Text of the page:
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Retrying Network Requests in Ember.js: Part 2

This is the second post in a series of two that cover capturing, storing, and retrying network requests using Ember and Ember Data. In the first post, I discussed how to intercept HTTP requests and store those requests in local storage. In this post, I will cover how to retrieve them from local storage and retry them.

Retrying Requests

In the previous post, we set ourselves up pretty well to be able to retry requests. In fact, we have an in-memory representation of those requests. They are stored in the queue of SyncQueue. As long as the browser isn’t closed or refreshed, we can use that array to begin a retry cycle (we’ll cover what happens if the browser is closed later).

Here is what it looks like to retry a request:

syncQueue: Em.inject.service('synchronization-queue')
 
processRequests: ->
  entry = @get('syncQueue.firstObject')
  if entry?
    # deserialize entry into request
    opts = @get('syncQueueEntryRepository').jqueryOptsForEntry(entry)
 
    # Make the request
    Ember.$.ajax(opts).then (result) =>
      # Success case
      Em.run =>
        # Request was successful, so remove that entry
        @get('syncQueue').removeEntry(entry).then (val) =>
          # Push resulting objects into the Store
          @handleResponse(result, entry)
          # Process the next request
          Em.run.once @, 'processRequest'
    , if ((not jqXHR.readyState?) or jqXHR.readyState == 0)
          # Connectivity problem -- keep retrying
          Em.run =>
            # Update a retry timer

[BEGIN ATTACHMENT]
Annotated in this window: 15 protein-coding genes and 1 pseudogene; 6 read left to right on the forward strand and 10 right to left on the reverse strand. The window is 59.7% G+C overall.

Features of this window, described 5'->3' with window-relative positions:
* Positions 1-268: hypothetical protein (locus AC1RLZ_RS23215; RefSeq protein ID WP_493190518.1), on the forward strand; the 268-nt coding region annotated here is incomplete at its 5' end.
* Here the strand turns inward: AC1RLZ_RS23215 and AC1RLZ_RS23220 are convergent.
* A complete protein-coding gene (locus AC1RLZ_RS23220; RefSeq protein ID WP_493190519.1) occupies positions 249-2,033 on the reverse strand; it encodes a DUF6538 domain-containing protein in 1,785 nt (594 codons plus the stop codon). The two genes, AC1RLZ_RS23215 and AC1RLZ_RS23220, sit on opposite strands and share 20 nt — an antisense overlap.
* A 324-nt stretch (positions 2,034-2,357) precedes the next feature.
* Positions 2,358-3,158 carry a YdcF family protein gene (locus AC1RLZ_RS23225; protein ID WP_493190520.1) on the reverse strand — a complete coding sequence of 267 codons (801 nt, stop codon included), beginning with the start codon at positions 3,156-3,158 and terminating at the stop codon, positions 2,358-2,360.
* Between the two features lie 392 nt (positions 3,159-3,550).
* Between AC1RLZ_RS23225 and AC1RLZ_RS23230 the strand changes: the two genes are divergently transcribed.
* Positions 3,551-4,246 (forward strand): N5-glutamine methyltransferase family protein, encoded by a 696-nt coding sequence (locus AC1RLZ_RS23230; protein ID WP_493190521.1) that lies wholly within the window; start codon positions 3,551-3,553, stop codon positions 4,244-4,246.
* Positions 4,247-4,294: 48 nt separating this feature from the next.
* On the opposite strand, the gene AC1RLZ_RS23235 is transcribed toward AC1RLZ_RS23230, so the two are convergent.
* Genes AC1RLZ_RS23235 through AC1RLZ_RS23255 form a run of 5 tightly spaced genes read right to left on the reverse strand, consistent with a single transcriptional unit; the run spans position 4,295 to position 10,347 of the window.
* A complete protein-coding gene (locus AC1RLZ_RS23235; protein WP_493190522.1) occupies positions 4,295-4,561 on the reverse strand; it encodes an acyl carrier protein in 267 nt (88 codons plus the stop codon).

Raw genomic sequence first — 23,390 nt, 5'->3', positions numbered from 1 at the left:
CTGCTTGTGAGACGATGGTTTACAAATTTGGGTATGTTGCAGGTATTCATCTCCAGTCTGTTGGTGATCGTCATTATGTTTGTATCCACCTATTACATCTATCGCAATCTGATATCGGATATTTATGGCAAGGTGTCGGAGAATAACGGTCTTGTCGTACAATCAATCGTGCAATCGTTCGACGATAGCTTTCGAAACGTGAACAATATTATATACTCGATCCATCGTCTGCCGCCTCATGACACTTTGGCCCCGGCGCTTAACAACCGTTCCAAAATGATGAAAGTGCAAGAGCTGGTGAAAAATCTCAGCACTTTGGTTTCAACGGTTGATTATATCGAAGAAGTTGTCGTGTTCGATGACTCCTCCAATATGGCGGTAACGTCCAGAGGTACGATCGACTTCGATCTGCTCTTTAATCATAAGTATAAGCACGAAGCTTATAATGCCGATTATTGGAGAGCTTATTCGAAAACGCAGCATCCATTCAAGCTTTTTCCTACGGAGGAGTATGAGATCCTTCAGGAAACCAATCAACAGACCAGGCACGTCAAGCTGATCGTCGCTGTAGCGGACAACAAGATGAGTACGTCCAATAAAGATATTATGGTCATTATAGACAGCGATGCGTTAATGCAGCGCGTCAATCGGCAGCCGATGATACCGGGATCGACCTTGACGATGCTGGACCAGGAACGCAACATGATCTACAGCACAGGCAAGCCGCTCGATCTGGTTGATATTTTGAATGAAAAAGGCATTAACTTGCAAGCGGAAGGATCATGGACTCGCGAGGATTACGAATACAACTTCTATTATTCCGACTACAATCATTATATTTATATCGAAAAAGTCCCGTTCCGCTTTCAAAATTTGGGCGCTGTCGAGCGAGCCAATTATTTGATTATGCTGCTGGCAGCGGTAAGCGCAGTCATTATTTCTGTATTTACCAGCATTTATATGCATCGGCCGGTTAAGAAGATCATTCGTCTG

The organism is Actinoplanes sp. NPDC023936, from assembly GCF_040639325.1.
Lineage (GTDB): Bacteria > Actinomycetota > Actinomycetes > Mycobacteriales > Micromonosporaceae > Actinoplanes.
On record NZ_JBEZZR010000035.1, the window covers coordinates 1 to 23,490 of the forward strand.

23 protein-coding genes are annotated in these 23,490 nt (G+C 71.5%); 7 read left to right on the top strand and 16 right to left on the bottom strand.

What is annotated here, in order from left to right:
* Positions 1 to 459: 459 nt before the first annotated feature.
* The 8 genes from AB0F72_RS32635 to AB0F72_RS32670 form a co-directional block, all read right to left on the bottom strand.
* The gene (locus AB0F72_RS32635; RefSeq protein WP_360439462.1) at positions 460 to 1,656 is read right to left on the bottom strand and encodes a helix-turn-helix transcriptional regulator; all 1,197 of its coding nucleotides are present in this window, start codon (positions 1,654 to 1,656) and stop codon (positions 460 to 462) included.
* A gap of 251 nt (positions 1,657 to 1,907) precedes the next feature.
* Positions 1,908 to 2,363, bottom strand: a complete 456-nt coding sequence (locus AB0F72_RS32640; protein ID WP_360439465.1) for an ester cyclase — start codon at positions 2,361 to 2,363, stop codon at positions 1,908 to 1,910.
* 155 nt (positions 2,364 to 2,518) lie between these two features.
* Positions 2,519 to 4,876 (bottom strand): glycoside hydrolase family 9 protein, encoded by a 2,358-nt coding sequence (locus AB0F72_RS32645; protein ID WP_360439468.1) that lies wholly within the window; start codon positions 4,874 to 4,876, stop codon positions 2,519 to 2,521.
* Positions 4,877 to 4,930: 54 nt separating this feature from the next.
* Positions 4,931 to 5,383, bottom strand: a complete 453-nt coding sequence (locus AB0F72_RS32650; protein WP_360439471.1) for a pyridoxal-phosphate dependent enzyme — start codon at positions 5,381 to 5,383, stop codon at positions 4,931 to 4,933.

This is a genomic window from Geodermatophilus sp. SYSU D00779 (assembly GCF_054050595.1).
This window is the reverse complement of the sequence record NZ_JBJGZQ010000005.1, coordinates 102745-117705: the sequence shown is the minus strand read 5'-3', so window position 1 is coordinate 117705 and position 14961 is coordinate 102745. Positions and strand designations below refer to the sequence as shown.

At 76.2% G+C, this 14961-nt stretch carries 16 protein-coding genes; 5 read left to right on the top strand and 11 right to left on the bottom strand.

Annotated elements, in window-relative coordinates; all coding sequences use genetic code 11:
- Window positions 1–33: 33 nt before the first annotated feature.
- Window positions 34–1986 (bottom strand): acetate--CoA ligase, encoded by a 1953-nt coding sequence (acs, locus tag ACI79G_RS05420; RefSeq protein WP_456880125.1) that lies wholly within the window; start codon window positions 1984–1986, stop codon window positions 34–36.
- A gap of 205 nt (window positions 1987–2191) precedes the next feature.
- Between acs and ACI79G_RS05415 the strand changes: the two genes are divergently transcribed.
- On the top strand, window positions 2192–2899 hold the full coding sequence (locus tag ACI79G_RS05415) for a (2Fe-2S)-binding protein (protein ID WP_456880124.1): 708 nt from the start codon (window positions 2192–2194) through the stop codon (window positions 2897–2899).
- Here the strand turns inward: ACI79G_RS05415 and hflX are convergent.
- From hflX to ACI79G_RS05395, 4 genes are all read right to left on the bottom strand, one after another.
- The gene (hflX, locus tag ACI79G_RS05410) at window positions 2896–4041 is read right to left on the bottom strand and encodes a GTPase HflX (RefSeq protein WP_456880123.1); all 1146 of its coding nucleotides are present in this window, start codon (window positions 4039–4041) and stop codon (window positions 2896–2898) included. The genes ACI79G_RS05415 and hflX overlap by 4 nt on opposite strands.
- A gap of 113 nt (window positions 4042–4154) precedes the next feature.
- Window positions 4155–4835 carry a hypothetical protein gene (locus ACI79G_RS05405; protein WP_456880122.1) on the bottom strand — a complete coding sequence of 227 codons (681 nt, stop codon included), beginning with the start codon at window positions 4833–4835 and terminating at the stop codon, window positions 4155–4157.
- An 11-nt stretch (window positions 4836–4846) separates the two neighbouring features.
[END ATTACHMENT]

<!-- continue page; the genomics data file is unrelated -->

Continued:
@_backoffRetrySyncTime()
            # Re-run the request after the backoff has ended
            Ember.run.later @, 'processRequest', @get('retrySyncInSeconds') * 1000

The code above boils down to this:

    1. Get the first request from local storage.
    2. Make that request.
    3. If successful, try the next request.
    4. If not successful, wait N seconds before retrying again.

Retrying Requests After Closing the Browser

But what happens if the user closes the browser before all of the items in the queue have a chance to be processed? This is where we really see the benefit of storing the requests in local storage.

We added some logic in our ApplicationRoute to help us recover lost data from a browser close or refresh. In our afterModel hook, we check the contents of local storage for that user. If there are any items in local storage, we re-populate the queue with those items and can then begin the synchronization process.

Here is what our afterModel function looked like:

afterModel: (resolvedModel) ->
# Load from local storage
@get('synchronizer.syncQueue').loadStateFromPersistentStorage(user.get('id')).then (entries) ->
  if entries.length > 0
    # Re-populate queue
    @get('synchronizer.syncQueue').replaceWithEntries(entries)
    # start syncing
    @get('synchronizer').startSync()

Review

Let’s take a second to review exactly what we have accomplished. When a request is made, it is captured and stored in local storage. We then process those entries from local storage. When a request is successful, we remove that entry and proceed to the next one. If a request fails, we stop synchronizing and retry later. When the user closes the browser without finishing a synchronization, we have the ability to pick up where we left off when they open the app again.

All of the code is available on GitHub.